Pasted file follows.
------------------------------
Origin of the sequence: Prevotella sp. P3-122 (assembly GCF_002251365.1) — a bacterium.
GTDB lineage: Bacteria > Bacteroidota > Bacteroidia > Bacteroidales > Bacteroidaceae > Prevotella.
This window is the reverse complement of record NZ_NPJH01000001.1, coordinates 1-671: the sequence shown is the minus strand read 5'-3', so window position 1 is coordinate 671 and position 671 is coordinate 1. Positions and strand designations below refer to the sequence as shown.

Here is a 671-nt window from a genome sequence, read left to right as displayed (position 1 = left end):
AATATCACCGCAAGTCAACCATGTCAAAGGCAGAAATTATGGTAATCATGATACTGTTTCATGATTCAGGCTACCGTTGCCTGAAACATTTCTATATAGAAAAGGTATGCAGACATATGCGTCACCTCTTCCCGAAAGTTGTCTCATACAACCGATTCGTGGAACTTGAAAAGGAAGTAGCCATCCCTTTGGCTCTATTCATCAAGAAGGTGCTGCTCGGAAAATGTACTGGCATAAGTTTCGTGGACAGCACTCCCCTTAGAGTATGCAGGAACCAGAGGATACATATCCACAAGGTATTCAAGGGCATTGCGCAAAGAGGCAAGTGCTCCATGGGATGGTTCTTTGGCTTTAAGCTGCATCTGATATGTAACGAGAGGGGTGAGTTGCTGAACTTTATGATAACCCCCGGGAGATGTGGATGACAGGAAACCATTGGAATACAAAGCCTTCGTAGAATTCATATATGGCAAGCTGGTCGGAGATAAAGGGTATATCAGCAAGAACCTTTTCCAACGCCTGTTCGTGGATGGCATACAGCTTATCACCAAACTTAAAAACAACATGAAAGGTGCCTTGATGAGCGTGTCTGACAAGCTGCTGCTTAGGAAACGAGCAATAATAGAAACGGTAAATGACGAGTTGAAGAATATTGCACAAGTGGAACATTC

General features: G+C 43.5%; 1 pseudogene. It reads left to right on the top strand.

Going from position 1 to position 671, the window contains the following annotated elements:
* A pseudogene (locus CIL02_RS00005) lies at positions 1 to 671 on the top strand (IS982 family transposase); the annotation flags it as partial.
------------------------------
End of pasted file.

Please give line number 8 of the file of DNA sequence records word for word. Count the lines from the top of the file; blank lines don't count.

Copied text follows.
* A pseudogene (locus CIL02_RS00005) lies at positions 1 to 671 on the top strand (IS982 family transposase); the annotation flags it as partial.